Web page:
Last of the Faros

Last of the Faros

Thursday, 3 January 2013

Whatever happened to faro? Contrary to what we see in the movies, it was faro – a pretty sick game of pure luck, played against the house – and not poker that was the most prevalent and popular gambling game of the Wild West, and contributed to more pistols drawn in tilt.

Whatever happened to faro? Contrary to what we see in the movies, it was faro – a pretty sick game of pure luck, played against the house – and not poker that was the most prevalent and popular gambling game of the Wild West, and contributed to more pistols drawn in tilt. And since we at Bluff are suckers (there’s an operative word there, if ever we wrote one) for these ancient and forgotten gambling games and their place in American popular culture, we decided to rediscover faro, in all its crazy minus-ev glory.
First, a bit of background. Faro, pharaoh, pharaon or farobank actually originated in France in the late 17th Century, with the earliest reference to the game being played in the south-west of the country, in 1688. It was likely named after a popular playing card design of the time that had representations of Egyptian Pharaohs on the backs.

Faro appears to be a direct descendent of the game “basset” which was being played in Italy a century earlier. Both games were forbidden during the reign of Louis XIV, but became the most popular card games in England in the 18th Century, from where pharaoh spread to the US, becoming “faro” in the process. Also, sometimes called “Bucking the Tiger”, it was played in almost every gambling hall in the Old West from 1825 to 1915 and was hugely popular with the masses, due to simple-to-learn rules and, in terms of games played against the house, reasonably favourable odds.

So, how do we play? Well, first of all you need a felt table with each card from a single suit depicted across its surface – traditionally spades, but the significance is irrelevant. We found that a trestle table with all spade cards clumsily glued on top served our purpose. The dealer burns and shows the first card and deals two cards face up from a full pack. The card on the right is known as “the losing card”, and on the left, “the winning card”. Before this happens punters are required to place their bets on the cards depicted across the table.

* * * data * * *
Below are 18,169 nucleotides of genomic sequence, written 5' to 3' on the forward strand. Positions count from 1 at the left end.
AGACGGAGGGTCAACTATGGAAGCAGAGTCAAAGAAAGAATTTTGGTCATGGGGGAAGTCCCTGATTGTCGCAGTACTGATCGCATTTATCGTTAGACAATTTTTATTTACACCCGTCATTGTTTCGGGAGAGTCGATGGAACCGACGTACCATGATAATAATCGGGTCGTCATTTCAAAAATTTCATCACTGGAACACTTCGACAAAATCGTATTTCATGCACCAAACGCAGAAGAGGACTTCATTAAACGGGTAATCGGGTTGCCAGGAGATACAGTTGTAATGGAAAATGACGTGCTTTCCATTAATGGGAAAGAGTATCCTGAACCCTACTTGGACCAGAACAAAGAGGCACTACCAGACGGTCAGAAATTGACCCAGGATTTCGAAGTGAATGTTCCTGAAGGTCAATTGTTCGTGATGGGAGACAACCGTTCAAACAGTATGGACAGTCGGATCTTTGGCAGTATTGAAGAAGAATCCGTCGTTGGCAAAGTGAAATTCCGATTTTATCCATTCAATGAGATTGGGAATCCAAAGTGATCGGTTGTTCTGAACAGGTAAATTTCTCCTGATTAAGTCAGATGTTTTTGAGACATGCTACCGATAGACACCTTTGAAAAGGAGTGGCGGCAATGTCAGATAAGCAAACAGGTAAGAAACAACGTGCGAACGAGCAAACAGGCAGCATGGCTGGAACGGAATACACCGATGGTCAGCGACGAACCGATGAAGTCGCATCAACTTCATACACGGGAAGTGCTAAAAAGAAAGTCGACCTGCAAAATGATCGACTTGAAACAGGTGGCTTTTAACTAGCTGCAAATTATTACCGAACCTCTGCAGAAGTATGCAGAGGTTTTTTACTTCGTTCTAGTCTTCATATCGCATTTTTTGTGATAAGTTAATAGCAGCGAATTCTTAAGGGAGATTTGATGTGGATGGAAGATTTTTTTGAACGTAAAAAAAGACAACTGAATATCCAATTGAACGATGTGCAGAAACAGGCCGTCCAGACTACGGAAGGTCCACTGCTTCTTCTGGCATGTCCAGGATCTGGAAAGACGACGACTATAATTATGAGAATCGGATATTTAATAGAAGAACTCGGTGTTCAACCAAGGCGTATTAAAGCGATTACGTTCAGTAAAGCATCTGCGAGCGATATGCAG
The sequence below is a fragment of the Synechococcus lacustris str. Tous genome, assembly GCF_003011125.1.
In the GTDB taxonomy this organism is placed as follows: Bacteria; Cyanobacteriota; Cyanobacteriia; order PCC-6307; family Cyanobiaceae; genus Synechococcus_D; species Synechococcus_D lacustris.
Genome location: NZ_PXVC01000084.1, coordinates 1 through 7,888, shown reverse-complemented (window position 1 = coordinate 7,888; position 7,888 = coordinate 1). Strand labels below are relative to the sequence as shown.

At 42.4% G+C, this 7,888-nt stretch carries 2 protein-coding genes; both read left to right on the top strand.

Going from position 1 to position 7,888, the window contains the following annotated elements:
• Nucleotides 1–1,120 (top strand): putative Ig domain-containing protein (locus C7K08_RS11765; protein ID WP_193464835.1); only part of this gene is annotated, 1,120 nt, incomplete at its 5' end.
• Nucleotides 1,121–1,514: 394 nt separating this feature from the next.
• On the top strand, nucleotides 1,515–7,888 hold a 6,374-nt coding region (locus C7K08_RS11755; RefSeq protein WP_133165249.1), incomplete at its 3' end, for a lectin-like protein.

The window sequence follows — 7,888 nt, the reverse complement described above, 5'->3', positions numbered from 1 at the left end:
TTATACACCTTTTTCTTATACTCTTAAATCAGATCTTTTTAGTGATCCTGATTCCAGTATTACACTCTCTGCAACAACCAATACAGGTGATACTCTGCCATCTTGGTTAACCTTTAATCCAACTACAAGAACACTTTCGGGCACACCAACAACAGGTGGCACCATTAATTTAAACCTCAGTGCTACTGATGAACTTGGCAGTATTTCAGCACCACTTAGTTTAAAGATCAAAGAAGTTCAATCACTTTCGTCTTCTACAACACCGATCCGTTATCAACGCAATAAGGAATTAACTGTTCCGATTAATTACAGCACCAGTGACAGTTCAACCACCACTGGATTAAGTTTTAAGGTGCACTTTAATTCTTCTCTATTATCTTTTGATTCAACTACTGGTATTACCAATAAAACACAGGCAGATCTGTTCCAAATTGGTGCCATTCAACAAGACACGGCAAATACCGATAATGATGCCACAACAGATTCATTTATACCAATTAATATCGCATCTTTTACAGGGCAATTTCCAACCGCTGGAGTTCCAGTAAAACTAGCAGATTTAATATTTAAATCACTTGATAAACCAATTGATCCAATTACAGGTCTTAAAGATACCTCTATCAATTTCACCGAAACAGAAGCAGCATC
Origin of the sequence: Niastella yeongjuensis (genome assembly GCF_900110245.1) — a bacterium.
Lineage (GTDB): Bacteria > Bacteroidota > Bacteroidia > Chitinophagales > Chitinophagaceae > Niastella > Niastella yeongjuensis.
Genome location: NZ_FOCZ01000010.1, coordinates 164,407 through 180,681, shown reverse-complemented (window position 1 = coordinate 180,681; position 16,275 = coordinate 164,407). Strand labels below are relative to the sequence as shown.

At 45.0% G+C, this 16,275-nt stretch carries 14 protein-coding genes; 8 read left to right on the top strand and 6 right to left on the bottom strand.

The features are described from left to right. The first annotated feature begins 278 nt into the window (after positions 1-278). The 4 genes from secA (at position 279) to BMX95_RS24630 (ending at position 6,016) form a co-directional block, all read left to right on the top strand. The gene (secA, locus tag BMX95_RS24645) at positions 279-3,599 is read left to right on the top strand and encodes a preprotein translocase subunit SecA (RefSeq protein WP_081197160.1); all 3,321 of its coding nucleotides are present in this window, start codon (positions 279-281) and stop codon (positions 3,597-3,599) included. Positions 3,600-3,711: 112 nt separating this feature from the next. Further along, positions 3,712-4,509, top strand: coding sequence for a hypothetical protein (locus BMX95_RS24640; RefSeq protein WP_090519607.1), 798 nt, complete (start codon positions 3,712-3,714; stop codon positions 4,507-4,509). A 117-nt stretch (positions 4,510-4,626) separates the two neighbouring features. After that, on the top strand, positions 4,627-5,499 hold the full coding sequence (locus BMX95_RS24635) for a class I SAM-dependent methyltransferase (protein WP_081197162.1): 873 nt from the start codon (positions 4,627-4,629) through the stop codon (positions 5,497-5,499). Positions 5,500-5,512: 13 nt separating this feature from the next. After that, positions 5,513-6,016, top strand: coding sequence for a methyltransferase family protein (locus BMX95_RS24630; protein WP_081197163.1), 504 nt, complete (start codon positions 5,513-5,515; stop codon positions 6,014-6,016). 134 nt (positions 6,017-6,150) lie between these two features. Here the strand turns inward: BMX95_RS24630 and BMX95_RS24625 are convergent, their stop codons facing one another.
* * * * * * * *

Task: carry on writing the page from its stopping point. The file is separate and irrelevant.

Should the rank of the card chosen by a punter appear in the “winning pile” as the dealer deals through the pack, two at a time, then that punter will double his stake. Suits are irrelevant. Likewise, should it appear in the losing pile, the punter will lose his stake. There’s also the opportunity to bet on the high card – ie, whether the high card will appear in the winning pile. It’s pretty much a coinflip all the way through; kind of like Play Your Cards Right on crack (now there’s a TV show that needs to be commissioned). You can do “flat bets” (placed on one hand rank) or “splits bets” (a bet straddling two cards). There are also “faro coppers” which allow you to bet on the “losing” card, although how this affects gameplay or strategy, we don’t know. We’re almost certain it doesn’t. In fact, somewhat disappointingly we soon realise, once we’d set up our makeshift faro table, there is no strategy to this game whatsoever.

OK, there’s small amount. You need to keep an eye on how many cards of one rank have already been dealt. At the point at which there’s only one card left of a certain rank, then it’s optimal to bet on that rank, because at this point the house relinquishes its edge. But that’s pretty much it. You can see for yourself by playing online with play money chips at, which appears to be the only faro game anywhere on the web.
Nevertheless, despite its simplicity, the game flourished throughout America because of the generous odds, less than 1% to the house. The small house edge came through the fact that, should both the winning and losing cards be of equal domination, the bettor will lose half his stake, and the final bet.